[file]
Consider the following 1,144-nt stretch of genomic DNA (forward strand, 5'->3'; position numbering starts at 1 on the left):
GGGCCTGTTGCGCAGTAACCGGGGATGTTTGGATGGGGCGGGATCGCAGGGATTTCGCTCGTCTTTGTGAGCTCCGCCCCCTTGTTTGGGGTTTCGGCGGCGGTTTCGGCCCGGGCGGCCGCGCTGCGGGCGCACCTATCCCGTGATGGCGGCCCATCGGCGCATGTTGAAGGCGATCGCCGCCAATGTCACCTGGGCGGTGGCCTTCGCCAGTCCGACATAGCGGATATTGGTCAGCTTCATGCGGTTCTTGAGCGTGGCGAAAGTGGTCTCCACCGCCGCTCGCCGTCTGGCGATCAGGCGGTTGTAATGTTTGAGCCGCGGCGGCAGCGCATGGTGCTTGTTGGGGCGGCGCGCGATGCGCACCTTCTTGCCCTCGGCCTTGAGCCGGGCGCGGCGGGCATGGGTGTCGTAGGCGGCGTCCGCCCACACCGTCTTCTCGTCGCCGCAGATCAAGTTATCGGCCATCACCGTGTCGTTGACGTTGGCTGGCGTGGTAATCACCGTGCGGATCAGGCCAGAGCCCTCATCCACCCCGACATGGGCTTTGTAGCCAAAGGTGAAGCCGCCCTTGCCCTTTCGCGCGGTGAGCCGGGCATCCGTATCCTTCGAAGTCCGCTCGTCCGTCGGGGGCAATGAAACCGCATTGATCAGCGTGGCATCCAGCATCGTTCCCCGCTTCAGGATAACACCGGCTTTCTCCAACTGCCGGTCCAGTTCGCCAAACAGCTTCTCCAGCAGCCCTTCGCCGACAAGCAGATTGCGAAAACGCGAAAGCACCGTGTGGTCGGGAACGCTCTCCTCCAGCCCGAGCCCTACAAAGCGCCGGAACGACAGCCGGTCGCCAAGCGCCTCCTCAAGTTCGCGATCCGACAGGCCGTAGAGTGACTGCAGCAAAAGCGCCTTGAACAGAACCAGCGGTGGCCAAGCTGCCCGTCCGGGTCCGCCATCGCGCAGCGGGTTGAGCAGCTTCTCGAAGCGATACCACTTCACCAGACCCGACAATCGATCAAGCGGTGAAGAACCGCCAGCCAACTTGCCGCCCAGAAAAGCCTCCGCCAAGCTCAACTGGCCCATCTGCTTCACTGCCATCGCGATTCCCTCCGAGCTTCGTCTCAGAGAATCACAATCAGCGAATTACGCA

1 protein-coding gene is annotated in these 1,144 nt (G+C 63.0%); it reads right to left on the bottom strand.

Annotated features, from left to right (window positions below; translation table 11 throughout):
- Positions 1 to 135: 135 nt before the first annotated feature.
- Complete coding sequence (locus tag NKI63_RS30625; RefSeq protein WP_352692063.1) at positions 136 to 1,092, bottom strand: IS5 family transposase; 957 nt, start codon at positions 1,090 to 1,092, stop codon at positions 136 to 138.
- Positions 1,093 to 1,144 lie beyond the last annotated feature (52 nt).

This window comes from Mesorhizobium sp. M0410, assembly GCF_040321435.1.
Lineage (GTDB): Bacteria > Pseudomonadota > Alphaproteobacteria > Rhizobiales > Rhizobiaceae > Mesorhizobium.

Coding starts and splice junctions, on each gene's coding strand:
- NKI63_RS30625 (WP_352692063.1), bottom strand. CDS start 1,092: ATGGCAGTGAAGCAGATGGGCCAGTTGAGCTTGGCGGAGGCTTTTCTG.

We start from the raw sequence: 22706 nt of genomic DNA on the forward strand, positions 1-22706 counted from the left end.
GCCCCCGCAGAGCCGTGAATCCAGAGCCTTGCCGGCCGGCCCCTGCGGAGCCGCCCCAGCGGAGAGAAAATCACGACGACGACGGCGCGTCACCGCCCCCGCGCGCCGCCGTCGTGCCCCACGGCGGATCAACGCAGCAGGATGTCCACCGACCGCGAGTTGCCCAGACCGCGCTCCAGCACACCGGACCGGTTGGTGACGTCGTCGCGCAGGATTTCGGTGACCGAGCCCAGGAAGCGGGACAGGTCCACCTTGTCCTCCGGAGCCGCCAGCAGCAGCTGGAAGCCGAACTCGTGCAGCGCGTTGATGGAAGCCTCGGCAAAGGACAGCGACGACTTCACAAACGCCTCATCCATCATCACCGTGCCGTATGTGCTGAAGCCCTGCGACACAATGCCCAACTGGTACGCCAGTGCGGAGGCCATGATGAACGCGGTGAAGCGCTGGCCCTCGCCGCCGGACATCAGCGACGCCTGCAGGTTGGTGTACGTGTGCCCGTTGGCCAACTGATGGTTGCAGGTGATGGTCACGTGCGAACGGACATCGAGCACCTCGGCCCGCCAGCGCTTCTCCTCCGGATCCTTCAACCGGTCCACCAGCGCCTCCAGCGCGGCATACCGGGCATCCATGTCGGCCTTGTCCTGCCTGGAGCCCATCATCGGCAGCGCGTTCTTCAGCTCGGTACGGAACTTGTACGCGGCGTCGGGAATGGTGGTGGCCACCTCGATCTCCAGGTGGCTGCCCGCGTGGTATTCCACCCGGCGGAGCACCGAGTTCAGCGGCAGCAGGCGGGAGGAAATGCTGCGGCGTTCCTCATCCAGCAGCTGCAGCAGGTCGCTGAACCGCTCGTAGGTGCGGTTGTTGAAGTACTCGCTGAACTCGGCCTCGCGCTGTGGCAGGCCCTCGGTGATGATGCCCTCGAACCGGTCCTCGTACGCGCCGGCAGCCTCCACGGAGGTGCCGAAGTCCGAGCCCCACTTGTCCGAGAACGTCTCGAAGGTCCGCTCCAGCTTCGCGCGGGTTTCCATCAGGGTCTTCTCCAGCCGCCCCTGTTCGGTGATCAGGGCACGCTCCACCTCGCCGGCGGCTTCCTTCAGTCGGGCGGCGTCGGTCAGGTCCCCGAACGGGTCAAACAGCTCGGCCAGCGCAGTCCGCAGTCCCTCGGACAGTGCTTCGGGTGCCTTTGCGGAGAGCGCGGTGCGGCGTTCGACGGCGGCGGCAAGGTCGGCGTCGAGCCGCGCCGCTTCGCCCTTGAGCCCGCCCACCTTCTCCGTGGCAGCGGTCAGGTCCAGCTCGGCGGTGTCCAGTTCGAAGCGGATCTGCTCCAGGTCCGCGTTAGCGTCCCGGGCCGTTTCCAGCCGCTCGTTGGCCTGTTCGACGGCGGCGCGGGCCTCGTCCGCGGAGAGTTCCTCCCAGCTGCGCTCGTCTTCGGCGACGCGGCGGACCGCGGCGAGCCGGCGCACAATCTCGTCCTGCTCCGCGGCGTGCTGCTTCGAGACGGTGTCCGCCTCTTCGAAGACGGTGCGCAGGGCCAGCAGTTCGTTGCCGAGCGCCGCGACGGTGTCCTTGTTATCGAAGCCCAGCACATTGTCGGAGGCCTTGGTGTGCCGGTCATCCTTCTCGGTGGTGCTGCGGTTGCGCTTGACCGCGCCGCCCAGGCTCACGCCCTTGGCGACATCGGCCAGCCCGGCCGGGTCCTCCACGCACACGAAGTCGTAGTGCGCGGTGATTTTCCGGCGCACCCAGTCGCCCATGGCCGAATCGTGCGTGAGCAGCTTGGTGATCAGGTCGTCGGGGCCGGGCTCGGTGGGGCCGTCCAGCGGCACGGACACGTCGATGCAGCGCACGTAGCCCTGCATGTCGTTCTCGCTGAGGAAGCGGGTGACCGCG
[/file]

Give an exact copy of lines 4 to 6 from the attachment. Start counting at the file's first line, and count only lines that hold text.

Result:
Annotated features, from left to right (window positions below; translation table 11 throughout):
- Positions 1 to 135: 135 nt before the first annotated feature.
- Complete coding sequence (locus tag NKI63_RS30625; RefSeq protein WP_352692063.1) at positions 136 to 1,092, bottom strand: IS5 family transposase; 957 nt, start codon at positions 1,090 to 1,092, stop codon at positions 136 to 138.